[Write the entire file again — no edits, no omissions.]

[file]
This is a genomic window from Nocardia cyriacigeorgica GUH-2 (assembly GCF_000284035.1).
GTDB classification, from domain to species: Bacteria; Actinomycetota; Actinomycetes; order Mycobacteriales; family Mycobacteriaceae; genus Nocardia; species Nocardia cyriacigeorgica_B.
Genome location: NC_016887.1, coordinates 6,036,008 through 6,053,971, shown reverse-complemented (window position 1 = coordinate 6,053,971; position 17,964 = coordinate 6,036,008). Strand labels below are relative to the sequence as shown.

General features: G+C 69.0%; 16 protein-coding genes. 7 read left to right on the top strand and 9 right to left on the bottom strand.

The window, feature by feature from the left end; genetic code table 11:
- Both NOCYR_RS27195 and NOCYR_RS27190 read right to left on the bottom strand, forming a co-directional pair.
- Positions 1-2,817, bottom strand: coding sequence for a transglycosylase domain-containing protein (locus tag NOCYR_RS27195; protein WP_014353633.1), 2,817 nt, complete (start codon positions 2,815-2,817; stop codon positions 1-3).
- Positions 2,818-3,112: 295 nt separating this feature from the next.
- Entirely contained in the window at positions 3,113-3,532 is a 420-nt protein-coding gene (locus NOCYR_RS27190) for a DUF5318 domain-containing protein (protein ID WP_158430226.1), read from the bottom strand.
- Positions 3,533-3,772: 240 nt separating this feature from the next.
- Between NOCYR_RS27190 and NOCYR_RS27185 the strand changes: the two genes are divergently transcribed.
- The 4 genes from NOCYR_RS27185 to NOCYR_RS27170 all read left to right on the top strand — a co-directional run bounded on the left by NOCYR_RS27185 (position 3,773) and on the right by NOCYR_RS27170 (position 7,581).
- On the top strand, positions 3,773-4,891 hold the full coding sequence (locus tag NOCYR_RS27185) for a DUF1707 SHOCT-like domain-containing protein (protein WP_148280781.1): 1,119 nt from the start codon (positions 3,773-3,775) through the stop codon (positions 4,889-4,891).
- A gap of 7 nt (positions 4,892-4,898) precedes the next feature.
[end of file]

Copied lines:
This is a genomic window from Nocardia cyriacigeorgica GUH-2 (assembly GCF_000284035.1).
GTDB classification, from domain to species: Bacteria; Actinomycetota; Actinomycetes; order Mycobacteriales; family Mycobacteriaceae; genus Nocardia; species Nocardia cyriacigeorgica_B.
Genome location: NC_016887.1, coordinates 6,036,008 through 6,053,971, shown reverse-complemented (window position 1 = coordinate 6,053,971; position 17,964 = coordinate 6,036,008). Strand labels below are relative to the sequence as shown.

General features: G+C 69.0%; 16 protein-coding genes. 7 read left to right on the top strand and 9 right to left on the bottom strand.

The window, feature by feature from the left end; genetic code table 11:
- Both NOCYR_RS27195 and NOCYR_RS27190 read right to left on the bottom strand, forming a co-directional pair.
- Positions 1-2,817, bottom strand: coding sequence for a transglycosylase domain-containing protein (locus tag NOCYR_RS27195; protein WP_014353633.1), 2,817 nt, complete (start codon positions 2,815-2,817; stop codon positions 1-3).
- Positions 2,818-3,112: 295 nt separating this feature from the next.
- Entirely contained in the window at positions 3,113-3,532 is a 420-nt protein-coding gene (locus NOCYR_RS27190) for a DUF5318 domain-containing protein (protein ID WP_158430226.1), read from the bottom strand.
- Positions 3,533-3,772: 240 nt separating this feature from the next.
- Between NOCYR_RS27190 and NOCYR_RS27185 the strand changes: the two genes are divergently transcribed.
- The 4 genes from NOCYR_RS27185 to NOCYR_RS27170 all read left to right on the top strand — a co-directional run bounded on the left by NOCYR_RS27185 (position 3,773) and on the right by NOCYR_RS27170 (position 7,581).
- On the top strand, positions 3,773-4,891 hold the full coding sequence (locus tag NOCYR_RS27185) for a DUF1707 SHOCT-like domain-containing protein (protein WP_148280781.1): 1,119 nt from the start codon (positions 3,773-3,775) through the stop codon (positions 4,889-4,891).
- A gap of 7 nt (positions 4,892-4,898) precedes the next feature.